To Kill a Mockingjay?

Suzanne Collins, Mockingjay. New York: Scholastic Press, 2010.

In late May I wrote on a piece of fiction from one of my favorite “noir” type writers, Philip Kerr.  In reviewing Bernie Gunther’s latest adventure, I pointed out that there were  extant book series I enjoyed, particularly when the author was still alive.  Mockingjay is the last in Collins’ Hunger Games series.  Last summer, I read the first two books from this popular vision of a dystopian future North America.  Aimed at a young adult audience, Collins caught as much fire as her protagonist, Katniss Everdeen, particularly after the 2012 release of a film based on the first text.  The cinematic part two in the tale will be released in November 2013.

First, I like young adult literature, though I confess to being uncertain as to why this moniker became attached to certain kinds of books.  I suppose it was a marketing ploy of some type eventually, even if we can agree that there were novels aimed at younger readers published in the early 19th century.  At any rate, young adult or YA, has been a go to source for me in searching out historical fiction and other pieces to use in my classrooms.  Prominent examples include Sherman Alexie’s Absolutely True Diary of a Part-Time Indian, M. T. Anderson’s The Astonishing Life of Octavian Nothing, Traitor to the Nation, Volume I: The Pox Party (and its follow up The Kingdom on the Waves), Laurie Halse Anderson Speak (among others), M. T. Anderson’s Feed, Gene Yang’s American-Born Chinese, Lois Lowry’s The Giver, S. E. Hinton’s The OutsidersJudy Blume’s Forever, and Catherine Jinks’ Evil Genius.  This list is, of course, by no means complete, so no complaining that I forgot this author or that one.  Some of the books I have listed I have used in various courses or grant work, others are simply favorites.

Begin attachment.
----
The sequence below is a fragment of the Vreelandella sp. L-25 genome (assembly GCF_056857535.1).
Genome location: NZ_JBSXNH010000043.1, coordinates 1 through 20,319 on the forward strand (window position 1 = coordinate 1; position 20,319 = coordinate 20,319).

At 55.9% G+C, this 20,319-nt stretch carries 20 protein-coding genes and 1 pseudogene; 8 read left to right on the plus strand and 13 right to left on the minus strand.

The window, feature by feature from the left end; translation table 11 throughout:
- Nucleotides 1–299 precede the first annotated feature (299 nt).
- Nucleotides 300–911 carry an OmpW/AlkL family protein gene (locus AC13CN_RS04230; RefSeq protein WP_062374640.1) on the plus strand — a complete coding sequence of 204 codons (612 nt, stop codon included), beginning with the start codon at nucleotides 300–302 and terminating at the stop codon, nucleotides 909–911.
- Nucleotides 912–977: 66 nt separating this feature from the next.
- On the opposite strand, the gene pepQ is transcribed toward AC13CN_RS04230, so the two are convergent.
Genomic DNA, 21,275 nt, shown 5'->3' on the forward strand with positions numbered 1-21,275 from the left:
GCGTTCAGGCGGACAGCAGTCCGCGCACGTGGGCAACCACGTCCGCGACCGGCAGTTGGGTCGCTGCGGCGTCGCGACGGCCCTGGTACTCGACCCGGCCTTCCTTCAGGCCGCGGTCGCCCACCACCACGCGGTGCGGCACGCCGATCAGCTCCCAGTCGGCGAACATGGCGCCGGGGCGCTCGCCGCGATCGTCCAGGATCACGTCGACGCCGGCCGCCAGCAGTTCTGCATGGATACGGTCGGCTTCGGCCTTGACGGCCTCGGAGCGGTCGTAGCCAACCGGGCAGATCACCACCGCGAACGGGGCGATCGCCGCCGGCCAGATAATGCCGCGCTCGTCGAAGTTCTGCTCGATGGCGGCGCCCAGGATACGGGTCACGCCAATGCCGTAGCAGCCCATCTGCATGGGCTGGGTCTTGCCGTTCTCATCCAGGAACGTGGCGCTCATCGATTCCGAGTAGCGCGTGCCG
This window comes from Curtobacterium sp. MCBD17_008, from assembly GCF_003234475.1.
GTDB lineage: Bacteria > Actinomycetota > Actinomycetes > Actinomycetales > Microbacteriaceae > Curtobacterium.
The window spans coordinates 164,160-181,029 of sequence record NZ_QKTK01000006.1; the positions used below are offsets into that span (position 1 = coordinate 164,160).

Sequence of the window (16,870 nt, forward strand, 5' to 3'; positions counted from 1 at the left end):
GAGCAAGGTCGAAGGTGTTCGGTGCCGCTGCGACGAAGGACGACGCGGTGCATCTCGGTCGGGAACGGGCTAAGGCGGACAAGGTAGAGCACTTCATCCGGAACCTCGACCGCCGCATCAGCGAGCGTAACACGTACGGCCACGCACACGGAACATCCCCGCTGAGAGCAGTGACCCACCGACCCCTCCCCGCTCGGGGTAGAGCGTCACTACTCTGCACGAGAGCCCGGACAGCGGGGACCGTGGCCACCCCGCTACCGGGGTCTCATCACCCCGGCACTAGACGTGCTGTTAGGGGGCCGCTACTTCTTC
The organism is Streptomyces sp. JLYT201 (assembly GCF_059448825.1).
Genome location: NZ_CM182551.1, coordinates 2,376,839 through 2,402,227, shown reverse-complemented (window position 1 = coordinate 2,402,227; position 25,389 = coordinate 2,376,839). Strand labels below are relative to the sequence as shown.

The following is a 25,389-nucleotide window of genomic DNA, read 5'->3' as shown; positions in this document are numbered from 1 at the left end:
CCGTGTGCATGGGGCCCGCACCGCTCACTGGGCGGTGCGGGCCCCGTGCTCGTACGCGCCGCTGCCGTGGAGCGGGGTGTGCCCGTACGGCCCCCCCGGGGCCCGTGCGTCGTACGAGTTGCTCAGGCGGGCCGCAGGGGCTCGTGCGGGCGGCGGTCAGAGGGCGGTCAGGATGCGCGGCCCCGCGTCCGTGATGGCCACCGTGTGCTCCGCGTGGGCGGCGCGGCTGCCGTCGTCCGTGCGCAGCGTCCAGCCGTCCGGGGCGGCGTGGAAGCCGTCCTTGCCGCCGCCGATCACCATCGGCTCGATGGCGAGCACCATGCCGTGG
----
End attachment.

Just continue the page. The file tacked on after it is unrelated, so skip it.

So, where does Collins sit?  Well, I don’t rightly know yet.  This is hedging of course, and perhaps I will go back over this blog entry and edit it to make some changes to my opinions, but I honestly can’t say immediately that what I think now will be the same even a week from now.  Some explanation is clearly in order here.  I mentioned I read the first two Hunger Games books last summer.  As is often the case, my wife and I end up reading books together so she finished volume one on a plane flight to North Dakota, I picked it up when I arrived and finished it, she went on to buy volumes two and three, etc.  I raced through the first two volumes with some growing “meh” feelings about Katniss, and when I began volume three last August, I reached page 66 (roughly) before setting it aside because I couldn’t stand to hear Katniss whine anymore about her situation, Peeta, how Haymitch sucks, etc.  Ugh.